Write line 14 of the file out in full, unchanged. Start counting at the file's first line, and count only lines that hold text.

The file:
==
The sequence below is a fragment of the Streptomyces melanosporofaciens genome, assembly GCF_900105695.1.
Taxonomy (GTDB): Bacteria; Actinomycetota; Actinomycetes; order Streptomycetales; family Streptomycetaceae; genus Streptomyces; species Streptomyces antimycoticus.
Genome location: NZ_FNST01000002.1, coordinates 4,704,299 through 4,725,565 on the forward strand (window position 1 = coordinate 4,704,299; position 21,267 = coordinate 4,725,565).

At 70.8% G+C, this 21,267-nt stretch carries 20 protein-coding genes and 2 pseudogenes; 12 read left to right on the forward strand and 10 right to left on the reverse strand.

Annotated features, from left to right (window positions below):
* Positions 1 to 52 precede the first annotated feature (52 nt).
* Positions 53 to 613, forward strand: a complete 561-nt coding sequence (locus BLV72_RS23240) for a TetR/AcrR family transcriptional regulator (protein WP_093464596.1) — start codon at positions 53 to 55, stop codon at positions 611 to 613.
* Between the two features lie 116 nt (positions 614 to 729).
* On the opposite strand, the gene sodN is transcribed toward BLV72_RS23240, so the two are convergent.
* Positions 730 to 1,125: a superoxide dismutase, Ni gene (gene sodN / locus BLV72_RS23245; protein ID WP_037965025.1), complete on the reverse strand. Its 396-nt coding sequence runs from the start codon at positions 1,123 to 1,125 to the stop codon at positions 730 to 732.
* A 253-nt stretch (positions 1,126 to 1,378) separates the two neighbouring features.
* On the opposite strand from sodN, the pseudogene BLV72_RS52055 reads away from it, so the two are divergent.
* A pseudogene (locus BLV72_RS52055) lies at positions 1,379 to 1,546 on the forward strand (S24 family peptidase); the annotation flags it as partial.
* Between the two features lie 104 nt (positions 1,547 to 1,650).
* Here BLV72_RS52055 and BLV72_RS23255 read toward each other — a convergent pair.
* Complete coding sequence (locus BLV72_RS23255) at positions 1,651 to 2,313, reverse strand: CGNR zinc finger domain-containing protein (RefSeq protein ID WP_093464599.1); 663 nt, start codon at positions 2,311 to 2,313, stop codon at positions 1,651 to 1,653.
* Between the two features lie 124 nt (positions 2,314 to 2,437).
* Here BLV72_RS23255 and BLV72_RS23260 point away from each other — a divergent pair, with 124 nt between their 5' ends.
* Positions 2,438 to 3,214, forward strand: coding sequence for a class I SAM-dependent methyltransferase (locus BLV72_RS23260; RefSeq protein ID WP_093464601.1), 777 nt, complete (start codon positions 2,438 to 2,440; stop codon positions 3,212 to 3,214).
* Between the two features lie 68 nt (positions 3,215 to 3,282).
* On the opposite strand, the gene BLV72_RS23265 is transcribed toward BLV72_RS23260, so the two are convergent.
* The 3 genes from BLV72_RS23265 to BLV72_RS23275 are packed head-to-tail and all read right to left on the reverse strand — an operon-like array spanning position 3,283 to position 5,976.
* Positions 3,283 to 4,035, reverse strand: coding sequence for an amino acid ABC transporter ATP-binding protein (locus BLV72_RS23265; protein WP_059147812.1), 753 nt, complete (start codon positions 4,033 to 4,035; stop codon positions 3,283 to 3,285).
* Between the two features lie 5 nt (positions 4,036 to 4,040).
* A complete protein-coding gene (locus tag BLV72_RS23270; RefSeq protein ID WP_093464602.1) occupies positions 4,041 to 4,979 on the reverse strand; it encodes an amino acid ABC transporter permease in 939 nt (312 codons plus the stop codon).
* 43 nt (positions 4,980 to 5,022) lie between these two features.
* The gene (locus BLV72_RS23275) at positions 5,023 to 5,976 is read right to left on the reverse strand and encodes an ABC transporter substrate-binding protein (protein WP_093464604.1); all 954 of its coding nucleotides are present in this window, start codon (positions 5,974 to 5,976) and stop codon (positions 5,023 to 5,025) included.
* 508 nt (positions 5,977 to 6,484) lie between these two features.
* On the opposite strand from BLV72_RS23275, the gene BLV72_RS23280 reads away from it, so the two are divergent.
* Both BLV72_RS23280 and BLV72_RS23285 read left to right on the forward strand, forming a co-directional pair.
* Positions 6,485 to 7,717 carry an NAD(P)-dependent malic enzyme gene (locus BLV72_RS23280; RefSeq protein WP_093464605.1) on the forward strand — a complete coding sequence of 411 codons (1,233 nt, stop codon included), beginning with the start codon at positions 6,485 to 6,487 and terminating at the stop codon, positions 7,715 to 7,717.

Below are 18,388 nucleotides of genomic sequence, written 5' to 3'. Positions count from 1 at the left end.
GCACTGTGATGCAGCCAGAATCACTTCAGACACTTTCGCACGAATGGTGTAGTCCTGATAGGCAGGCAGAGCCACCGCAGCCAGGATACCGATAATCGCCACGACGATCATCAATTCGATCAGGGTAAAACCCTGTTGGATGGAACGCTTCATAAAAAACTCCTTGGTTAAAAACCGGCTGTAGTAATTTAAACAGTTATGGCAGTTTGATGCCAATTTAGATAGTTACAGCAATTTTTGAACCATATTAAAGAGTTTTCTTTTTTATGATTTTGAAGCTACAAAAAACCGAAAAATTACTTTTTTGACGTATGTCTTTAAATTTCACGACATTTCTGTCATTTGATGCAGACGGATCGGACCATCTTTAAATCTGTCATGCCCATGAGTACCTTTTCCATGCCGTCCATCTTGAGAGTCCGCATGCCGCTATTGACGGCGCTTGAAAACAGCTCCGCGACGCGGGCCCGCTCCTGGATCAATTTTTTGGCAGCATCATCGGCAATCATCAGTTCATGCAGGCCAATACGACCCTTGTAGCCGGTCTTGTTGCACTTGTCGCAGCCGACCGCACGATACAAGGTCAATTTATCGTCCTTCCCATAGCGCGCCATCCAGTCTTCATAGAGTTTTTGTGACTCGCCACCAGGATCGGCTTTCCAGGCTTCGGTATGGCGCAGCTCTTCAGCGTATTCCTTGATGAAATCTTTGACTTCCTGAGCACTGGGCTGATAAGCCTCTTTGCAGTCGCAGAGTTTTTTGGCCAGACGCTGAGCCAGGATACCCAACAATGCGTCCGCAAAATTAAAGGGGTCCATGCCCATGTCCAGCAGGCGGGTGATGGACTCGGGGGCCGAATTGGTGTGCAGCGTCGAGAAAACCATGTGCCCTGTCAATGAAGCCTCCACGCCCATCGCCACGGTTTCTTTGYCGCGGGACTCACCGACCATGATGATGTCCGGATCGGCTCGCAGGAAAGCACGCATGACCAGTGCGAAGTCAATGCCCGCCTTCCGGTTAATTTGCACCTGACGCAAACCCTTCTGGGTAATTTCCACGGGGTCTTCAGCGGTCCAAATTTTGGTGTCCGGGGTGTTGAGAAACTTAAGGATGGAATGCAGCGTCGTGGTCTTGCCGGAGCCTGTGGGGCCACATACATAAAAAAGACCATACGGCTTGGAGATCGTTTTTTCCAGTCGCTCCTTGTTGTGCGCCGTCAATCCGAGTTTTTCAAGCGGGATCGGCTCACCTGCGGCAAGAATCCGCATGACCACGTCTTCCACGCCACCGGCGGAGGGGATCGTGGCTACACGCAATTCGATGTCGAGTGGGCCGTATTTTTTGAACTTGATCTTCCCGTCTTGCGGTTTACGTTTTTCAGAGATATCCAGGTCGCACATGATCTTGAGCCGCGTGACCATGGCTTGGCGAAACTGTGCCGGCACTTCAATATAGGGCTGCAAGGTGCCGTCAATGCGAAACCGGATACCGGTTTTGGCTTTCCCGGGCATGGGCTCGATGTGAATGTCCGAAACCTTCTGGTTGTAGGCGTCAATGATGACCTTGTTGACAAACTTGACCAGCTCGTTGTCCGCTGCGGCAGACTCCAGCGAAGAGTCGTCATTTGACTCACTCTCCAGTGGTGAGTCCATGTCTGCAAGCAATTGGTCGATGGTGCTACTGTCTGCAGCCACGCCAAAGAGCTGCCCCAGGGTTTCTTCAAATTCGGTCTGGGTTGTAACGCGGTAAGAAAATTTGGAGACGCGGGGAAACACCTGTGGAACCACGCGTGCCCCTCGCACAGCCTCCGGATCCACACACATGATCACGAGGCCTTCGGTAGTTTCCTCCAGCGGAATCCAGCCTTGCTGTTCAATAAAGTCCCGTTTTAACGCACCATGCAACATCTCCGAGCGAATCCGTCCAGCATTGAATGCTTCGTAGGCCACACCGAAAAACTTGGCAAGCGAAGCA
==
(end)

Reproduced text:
* Between the two features lie 104 nt (positions 1,547 to 1,650).